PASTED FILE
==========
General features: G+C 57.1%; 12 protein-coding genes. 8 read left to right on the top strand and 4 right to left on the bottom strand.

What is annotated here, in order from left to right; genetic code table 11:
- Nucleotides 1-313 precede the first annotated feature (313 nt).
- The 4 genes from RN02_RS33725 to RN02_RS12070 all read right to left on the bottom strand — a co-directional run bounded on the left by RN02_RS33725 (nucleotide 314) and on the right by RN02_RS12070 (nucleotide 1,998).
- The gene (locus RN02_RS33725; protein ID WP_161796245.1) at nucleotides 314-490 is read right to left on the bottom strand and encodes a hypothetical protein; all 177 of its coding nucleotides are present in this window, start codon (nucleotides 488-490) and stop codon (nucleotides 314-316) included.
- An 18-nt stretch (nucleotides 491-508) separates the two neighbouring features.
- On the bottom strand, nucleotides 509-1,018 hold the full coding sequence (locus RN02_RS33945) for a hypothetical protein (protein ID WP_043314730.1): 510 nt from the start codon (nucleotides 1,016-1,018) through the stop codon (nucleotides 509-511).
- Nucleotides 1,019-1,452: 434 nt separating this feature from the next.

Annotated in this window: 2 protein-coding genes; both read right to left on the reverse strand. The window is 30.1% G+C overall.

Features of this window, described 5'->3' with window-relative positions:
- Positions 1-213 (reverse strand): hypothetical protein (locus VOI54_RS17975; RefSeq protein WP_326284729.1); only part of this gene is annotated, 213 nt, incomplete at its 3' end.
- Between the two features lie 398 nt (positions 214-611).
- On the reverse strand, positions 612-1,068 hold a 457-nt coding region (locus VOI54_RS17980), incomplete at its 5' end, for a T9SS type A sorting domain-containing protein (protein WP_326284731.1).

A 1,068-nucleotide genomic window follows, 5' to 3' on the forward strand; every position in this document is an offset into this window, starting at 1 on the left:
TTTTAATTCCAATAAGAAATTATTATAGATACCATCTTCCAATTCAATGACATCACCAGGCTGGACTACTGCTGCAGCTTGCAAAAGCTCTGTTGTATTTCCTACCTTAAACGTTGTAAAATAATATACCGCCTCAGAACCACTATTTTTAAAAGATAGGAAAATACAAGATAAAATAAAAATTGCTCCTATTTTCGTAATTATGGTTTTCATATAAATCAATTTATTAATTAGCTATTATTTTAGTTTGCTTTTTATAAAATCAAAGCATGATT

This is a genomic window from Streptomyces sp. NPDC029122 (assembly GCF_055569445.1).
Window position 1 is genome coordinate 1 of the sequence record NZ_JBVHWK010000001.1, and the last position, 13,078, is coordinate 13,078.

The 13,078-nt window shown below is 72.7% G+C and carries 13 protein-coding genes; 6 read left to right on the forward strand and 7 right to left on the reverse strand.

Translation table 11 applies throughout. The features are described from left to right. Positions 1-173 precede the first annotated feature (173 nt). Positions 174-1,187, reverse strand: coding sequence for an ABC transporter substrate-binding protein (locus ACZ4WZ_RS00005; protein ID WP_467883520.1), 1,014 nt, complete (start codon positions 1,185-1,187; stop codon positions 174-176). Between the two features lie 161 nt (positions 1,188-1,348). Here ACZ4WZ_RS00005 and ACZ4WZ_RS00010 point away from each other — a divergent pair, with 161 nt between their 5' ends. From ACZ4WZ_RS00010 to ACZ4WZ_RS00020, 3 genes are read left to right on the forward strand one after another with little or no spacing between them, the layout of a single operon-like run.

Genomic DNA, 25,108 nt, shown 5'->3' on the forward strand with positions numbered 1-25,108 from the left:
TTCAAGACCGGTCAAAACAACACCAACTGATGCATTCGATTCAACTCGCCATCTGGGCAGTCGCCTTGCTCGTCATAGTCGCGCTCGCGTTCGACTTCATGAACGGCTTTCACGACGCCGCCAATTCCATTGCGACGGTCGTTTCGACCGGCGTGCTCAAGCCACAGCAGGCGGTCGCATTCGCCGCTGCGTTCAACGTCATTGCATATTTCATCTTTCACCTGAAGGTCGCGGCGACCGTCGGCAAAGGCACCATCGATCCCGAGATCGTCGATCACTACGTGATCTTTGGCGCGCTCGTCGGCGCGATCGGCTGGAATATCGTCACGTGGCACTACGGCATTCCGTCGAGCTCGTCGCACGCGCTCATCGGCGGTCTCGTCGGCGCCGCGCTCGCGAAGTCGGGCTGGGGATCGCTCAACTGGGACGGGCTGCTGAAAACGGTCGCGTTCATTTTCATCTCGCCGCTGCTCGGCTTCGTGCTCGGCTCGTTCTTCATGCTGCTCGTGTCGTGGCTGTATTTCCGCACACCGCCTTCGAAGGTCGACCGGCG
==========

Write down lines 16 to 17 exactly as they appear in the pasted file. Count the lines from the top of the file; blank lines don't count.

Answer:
This is a genomic window from Streptomyces sp. NPDC029122 (assembly GCF_055569445.1).
Window position 1 is genome coordinate 1 of the sequence record NZ_JBVHWK010000001.1, and the last position, 13,078, is coordinate 13,078.